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Gladys Berejiklian’s fate speaks volumes about gendered politics


Gladys Berejiklian’s untimely resignation as the 45th Premier of NSW speaks volumes about gendered politics and it has cost NSW the leadership of one of its most popular Premiers.

By Shivani Gopal published by Women's Agenda October 2021.

It begs the question, how big is the gender gap within our Australian political system? Women continue to miss out on a fair go while trying to play fairly. Worse still, most of the time women don’t get a ‘go’ at all.

Case in point is Gladys herself. She’s one of only two women to ever hold NSW’s top job, and yet upon resignation, she is to be succeeded by two men, Dominic Perrottet with Stuart Ayers as his deputy.

At the federal level it’s even worse. We’ve only ever had one female Prime Minister, and we all know how that story unfolded for Julia Gillard. Women have waited all too long to be represented in political leadership and any victories we’ve had have been short lived.

The reaction from women over Gladys’ resignation at large has been one of devastation, heartbreak and anger. Anger at so many things: why now, ICAC? After 12 months of sitting on this, why now? Yes, we get it. Corruption can’t wait. But wait – it did! A whole year in fact. At a time when NSW has weathered the heavy blows of COVID, and is so close to the other side of 70% vaccinations and freedom, we now find ourselves rudderless, and leaderless from the very hand that has steered us to safety. 

Gladys’ steadfast resignation comes as a result of her living up to her own standards of upholding the integrity of her office. She too has not intervened to support others while being investigated or subsequently cleared by ICAC. Her consistency in applying the same standards to herself is an honourable one, despite taking away the presumption of innocence with irreversible punishment being delivered before the verdict.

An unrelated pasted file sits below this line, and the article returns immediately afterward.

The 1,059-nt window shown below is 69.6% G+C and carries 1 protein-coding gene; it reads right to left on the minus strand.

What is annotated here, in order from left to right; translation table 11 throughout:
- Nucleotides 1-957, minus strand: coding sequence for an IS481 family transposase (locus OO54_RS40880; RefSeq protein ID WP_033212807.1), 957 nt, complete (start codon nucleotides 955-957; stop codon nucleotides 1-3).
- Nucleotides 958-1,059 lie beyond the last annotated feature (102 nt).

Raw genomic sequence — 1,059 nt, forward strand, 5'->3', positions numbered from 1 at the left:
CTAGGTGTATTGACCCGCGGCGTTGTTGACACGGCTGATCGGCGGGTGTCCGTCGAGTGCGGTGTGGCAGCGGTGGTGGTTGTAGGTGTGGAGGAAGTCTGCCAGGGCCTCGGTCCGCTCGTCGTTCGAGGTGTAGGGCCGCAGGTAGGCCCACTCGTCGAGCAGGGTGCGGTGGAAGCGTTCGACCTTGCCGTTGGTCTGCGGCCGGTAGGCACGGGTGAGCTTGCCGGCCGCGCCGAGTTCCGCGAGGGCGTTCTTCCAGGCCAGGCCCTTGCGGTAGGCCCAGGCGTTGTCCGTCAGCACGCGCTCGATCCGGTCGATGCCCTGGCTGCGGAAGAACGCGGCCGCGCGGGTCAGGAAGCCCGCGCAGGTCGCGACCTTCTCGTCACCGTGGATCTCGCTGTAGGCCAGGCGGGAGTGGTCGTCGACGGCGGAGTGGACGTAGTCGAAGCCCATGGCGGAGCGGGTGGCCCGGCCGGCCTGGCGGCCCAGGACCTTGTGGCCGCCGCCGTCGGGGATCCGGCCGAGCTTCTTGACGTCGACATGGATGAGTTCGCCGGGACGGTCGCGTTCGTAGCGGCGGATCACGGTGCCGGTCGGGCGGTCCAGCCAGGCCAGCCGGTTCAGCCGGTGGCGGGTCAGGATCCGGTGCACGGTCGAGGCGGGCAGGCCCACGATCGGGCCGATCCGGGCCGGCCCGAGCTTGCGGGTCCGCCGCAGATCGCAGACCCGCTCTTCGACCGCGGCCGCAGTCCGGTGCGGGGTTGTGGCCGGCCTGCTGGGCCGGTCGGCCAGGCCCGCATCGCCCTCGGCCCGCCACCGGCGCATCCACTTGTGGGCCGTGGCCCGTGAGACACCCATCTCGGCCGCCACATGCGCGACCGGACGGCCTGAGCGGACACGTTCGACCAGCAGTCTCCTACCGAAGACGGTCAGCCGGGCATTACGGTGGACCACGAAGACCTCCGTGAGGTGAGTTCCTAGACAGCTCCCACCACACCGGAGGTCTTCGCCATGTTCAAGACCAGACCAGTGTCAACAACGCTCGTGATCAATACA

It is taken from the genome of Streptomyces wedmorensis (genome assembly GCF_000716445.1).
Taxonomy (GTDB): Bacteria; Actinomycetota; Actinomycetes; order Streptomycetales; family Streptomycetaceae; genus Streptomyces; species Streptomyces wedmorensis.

It’s refreshing too, because here’s what she hasn’t done: dug in her heels and hung on for dear life, till every last thread is breaking bare or justified any wrongdoing off the back of her many successes – and there are countless: her handling of the bushfires, her expert balance between health and industry in the management of the covid crisis, her leadership in advocating for Australians travelling back home from overseas are just a few.

Yet it’s exactly this kind of behaviour we are so used to: the implied tradeoff of hanging in there off the back of success, capability or intelligence, despite _____ (you can insert your issue here).

Now, let’s take a look at Christian Porter, a man who remained in cabinet, up until just weeks ago, despite having rape allegations levelled against him. While Porter has now resigned from his ministerial position, he has indeed remained in parliament. Not only that, but he received a big pat on the back from our Deputy Prime Minister, Barnaby Joyce, publicly backing Porter’s decision to remain on the backbench. Statements like “he’s had a bad day at the wicket” and “he should be given another chance at some future time in a senior role” trivialize the seriousness of the accusations along with the integrity required to uphold a role in parliament.

It’s painfully clear that if given the chance, Porter will have another go in a senior position and hope the accusations of the past have been long buried under yesterday’s news.

And therein lies the issue with gendered politics: women get stung playing ‘fair’ in what is an unfair game. I’m so sick of women being the ones who do the right thing, the honourable thing, or becoming the martyr, which Gladys will likely be seen as should ICAC’s investigation clear her. I’m sick of women being the quiet achievers and the upholders of values, culture and integrity. It’s about time the playing field was levelled, with men doing exactly the same.

As much as it pains me to see Gladys go, she’s done the right thing. We can’t have our political leaders in office while under investigation. But it’s time those same standards of integrity are applied across the spectrum, as standard, for state and federal parliament. We need more leaders like Gladys who don’t just talk the talk, but walk it too.

Gladys, I’m glad we had you for as long as we did.

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